Editor: Hannah Salt

Script writer / Assistant Producer BBC

Perhaps the most concerning aspect of the recent Cambridge Analytica File revelations is not the way the firm used the private information of 50 million Americans to influence their online behaviour, or even the fact that Alexander Nix, CEO of its parent company SCL Group, lied to a parliamentary select committee on fake news about whether they harvested the data from Facebook accounts.  Instead, perhaps the most illuminating revelation amongst my circle of friends has been the complete and utter lack of surprise.  It is no revelation.

So when did we become so passive in the collection of our online data, the digital fingerprint of our daily lives? Are we now complicit in its utilisation by advertising and marketing agencies and, more sinisterly, political think-tanks with the ability to autopsy our core beliefs and ‘nudge’ our personal philosophies?  The issue of our data’s availability to third parties is the creeping vine nobody has bothered to tend, until it threatens to break through the window.

Every time I don’t read an updated terms and conditions from Facebook, Google or Microsoft, am I condemning my own autonomy? No, of course not, and nobody reads those things anyway – right?

But when did the shift occur? We all understand our data is collected and pushed back to us in the form of  fertility testing kit advertisements (once you hit 30 as a female) or dating sites, when Facebook thinks the change in your online behaviour suggests a break up.  This has always been creepy, but do you think you could you be persuaded to vote differently?  50 million Americans’ identified as ‘floating voters’ were targeted specifically with this aim.  According to Cambridge Analytica our acceptance of, or shift in allegiance to a certain idea can be boiled down to a simple algorithm. A formula for persuasion.

Whistle-blower Christopher Wylie has expressed guilt and regret in his role since the Observer led with these revelations, which didn’t stop Facebook deleting his account.  However the culture of sharing ourselves completely with an unseen, online world was the perfect fertile ground for his former company to take root.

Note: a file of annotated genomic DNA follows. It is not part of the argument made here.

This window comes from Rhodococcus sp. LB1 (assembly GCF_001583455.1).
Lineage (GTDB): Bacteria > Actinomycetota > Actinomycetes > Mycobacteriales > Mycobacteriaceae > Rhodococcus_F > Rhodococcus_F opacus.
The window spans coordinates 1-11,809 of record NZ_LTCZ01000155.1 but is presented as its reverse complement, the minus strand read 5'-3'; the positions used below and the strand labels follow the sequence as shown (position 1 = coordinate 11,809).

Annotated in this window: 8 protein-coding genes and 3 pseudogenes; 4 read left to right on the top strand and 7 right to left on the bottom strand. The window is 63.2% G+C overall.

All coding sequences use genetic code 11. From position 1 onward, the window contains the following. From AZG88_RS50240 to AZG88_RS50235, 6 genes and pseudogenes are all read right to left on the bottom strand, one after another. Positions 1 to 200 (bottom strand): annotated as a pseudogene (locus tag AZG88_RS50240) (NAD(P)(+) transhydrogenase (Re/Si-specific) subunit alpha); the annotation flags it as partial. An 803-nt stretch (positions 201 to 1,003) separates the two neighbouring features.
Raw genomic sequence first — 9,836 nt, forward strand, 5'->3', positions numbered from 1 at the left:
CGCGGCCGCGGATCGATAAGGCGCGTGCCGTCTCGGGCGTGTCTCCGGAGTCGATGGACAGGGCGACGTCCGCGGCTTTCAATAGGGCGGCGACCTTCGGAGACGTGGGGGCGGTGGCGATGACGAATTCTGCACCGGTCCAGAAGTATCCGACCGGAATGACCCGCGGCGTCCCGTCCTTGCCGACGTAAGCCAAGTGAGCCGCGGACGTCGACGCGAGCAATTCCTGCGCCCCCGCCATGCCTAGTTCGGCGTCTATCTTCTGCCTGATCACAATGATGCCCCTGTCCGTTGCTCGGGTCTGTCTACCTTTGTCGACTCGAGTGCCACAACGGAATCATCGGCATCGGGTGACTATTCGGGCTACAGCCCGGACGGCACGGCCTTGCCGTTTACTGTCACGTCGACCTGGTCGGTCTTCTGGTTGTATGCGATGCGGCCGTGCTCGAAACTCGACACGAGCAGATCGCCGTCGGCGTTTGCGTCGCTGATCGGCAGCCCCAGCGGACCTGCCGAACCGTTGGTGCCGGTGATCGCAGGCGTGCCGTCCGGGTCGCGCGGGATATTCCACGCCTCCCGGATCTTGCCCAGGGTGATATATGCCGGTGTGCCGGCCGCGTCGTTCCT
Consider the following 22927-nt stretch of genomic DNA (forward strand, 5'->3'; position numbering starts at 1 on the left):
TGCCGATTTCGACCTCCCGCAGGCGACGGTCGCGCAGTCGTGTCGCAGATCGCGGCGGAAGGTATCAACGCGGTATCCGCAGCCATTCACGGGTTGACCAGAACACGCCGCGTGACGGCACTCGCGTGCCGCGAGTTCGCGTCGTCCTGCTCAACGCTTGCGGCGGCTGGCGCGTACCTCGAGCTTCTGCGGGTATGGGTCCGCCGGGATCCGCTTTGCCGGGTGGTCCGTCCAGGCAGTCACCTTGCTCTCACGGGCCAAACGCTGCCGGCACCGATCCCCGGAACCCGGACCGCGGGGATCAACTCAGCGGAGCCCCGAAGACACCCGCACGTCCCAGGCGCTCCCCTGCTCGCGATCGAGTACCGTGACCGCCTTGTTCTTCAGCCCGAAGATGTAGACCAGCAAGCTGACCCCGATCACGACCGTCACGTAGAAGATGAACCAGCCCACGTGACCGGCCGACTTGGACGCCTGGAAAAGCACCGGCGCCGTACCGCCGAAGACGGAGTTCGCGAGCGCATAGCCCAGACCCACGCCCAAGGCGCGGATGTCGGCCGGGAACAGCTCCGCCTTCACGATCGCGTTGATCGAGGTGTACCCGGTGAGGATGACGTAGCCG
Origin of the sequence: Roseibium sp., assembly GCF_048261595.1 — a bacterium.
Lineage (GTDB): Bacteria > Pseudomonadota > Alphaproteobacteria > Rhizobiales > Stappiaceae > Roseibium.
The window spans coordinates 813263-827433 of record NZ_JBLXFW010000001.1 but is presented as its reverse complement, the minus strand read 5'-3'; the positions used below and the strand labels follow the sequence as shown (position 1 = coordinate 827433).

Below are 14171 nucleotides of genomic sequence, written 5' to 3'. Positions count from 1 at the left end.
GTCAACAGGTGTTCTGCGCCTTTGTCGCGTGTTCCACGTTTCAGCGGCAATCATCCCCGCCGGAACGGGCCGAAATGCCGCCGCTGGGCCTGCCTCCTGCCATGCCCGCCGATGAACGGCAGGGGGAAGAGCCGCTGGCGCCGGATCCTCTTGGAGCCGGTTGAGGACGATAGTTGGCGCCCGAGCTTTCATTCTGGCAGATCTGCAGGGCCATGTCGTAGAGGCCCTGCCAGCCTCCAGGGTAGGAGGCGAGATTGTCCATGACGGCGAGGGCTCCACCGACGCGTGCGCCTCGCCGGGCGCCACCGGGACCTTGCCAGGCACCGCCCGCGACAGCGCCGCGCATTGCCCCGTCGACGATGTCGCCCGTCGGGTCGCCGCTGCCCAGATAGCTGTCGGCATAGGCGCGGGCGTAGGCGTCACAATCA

As our bubbles of online engagement shrink and constrain us to the echo chambers of our own beliefs, and politics across Europe and the US becomes increasingly polarised, increasingly siloed, the lack of ‘cross-pollination’ is a dangerous indication.  The need to challenge, and defend ideas in normal political discourse is being replaced with retweeting a meme, or sharing a post.  When we use such posts, we stamp a badge on an already existing idea – saying ‘I agree with this’ or ‘I don’t like this’, thus organic thoughts are rarely cultivated.   What Cambridge Analytica’s role in the 2017 US Presidential election tells us is that political engagement is high, but never has Socratic questioning, and deeper interrogation of why we hold a belief to be true, been more necessary.

What would Himmler have done with such an effective propaganda machine? What could Pankhurst have done with it?

There’s no answer yet, but we can and must do more to recognise organic thoughts and have more interactions IRL about our views. That means having the difficult conversation with that relative who voted Leave, or that online troll who calls you a “Feminazi”.  Starting from a point of agreement, no matter how much of a needle in a haystack that can be to find, is better than always pushing back from a position of opposition.

We don’t want to break our own algorithms, but for the sake of democracy, perhaps we should.